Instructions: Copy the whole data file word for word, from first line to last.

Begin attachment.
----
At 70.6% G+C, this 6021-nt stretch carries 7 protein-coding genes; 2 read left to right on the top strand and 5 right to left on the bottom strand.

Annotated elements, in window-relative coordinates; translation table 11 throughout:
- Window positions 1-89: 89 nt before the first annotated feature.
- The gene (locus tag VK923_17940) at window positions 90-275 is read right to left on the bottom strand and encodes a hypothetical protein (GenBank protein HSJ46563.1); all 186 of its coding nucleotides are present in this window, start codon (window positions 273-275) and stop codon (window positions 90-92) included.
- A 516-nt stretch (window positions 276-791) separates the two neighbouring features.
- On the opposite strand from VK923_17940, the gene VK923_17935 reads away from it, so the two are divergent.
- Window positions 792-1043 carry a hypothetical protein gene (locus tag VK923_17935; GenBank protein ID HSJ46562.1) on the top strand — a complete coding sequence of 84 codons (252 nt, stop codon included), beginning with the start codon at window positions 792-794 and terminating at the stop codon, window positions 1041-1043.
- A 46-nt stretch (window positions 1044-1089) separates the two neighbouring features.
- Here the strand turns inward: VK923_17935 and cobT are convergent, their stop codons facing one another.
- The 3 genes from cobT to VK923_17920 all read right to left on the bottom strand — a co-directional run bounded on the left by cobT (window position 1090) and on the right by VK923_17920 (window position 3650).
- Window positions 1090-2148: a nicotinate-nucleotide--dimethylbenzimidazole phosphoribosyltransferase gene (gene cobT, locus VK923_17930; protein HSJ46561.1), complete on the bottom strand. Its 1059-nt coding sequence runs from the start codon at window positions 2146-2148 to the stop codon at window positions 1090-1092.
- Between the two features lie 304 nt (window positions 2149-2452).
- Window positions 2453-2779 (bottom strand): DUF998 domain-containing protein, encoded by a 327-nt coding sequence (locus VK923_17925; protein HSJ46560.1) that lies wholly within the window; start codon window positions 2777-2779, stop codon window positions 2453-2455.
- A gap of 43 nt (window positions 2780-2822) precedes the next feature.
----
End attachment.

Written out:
At 70.6% G+C, this 6021-nt stretch carries 7 protein-coding genes; 2 read left to right on the top strand and 5 right to left on the bottom strand.

Annotated elements, in window-relative coordinates; translation table 11 throughout:
- Window positions 1-89: 89 nt before the first annotated feature.
- The gene (locus tag VK923_17940) at window positions 90-275 is read right to left on the bottom strand and encodes a hypothetical protein (GenBank protein HSJ46563.1); all 186 of its coding nucleotides are present in this window, start codon (window positions 273-275) and stop codon (window positions 90-92) included.
- A 516-nt stretch (window positions 276-791) separates the two neighbouring features.
- On the opposite strand from VK923_17940, the gene VK923_17935 reads away from it, so the two are divergent.
- Window positions 792-1043 carry a hypothetical protein gene (locus tag VK923_17935; GenBank protein ID HSJ46562.1) on the top strand — a complete coding sequence of 84 codons (252 nt, stop codon included), beginning with the start codon at window positions 792-794 and terminating at the stop codon, window positions 1041-1043.
- A 46-nt stretch (window positions 1044-1089) separates the two neighbouring features.
- Here the strand turns inward: VK923_17935 and cobT are convergent, their stop codons facing one another.
- The 3 genes from cobT to VK923_17920 all read right to left on the bottom strand — a co-directional run bounded on the left by cobT (window position 1090) and on the right by VK923_17920 (window position 3650).
- Window positions 1090-2148: a nicotinate-nucleotide--dimethylbenzimidazole phosphoribosyltransferase gene (gene cobT, locus VK923_17930; protein HSJ46561.1), complete on the bottom strand. Its 1059-nt coding sequence runs from the start codon at window positions 2146-2148 to the stop codon at window positions 1090-1092.
- Between the two features lie 304 nt (window positions 2149-2452).
- Window positions 2453-2779 (bottom strand): DUF998 domain-containing protein, encoded by a 327-nt coding sequence (locus VK923_17925; protein HSJ46560.1) that lies wholly within the window; start codon window positions 2777-2779, stop codon window positions 2453-2455.
- A gap of 43 nt (window positions 2780-2822) precedes the next feature.